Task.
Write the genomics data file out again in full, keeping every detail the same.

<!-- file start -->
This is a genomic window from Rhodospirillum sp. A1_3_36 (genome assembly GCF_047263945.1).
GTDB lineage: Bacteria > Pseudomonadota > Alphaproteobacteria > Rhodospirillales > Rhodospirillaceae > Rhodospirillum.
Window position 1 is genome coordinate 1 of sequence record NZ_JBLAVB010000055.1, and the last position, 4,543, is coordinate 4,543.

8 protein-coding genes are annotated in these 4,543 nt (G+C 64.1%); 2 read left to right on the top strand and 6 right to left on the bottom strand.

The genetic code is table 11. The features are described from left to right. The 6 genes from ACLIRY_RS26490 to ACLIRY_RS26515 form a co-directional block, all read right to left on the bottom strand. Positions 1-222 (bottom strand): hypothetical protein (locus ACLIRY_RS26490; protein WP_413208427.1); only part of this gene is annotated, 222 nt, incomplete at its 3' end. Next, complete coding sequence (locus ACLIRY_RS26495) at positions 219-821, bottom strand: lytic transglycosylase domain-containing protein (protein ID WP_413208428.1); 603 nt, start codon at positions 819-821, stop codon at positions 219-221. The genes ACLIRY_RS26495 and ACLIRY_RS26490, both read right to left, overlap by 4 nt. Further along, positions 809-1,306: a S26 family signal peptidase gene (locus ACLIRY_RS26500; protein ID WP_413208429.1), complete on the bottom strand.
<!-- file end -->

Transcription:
This is a genomic window from Rhodospirillum sp. A1_3_36 (genome assembly GCF_047263945.1).
GTDB lineage: Bacteria > Pseudomonadota > Alphaproteobacteria > Rhodospirillales > Rhodospirillaceae > Rhodospirillum.
Window position 1 is genome coordinate 1 of sequence record NZ_JBLAVB010000055.1, and the last position, 4,543, is coordinate 4,543.

8 protein-coding genes are annotated in these 4,543 nt (G+C 64.1%); 2 read left to right on the top strand and 6 right to left on the bottom strand.

The genetic code is table 11. The features are described from left to right. The 6 genes from ACLIRY_RS26490 to ACLIRY_RS26515 form a co-directional block, all read right to left on the bottom strand. Positions 1-222 (bottom strand): hypothetical protein (locus ACLIRY_RS26490; protein WP_413208427.1); only part of this gene is annotated, 222 nt, incomplete at its 3' end. Next, complete coding sequence (locus ACLIRY_RS26495) at positions 219-821, bottom strand: lytic transglycosylase domain-containing protein (protein ID WP_413208428.1); 603 nt, start codon at positions 819-821, stop codon at positions 219-221. The genes ACLIRY_RS26495 and ACLIRY_RS26490, both read right to left, overlap by 4 nt. Further along, positions 809-1,306: a S26 family signal peptidase gene (locus ACLIRY_RS26500; protein ID WP_413208429.1), complete on the bottom strand.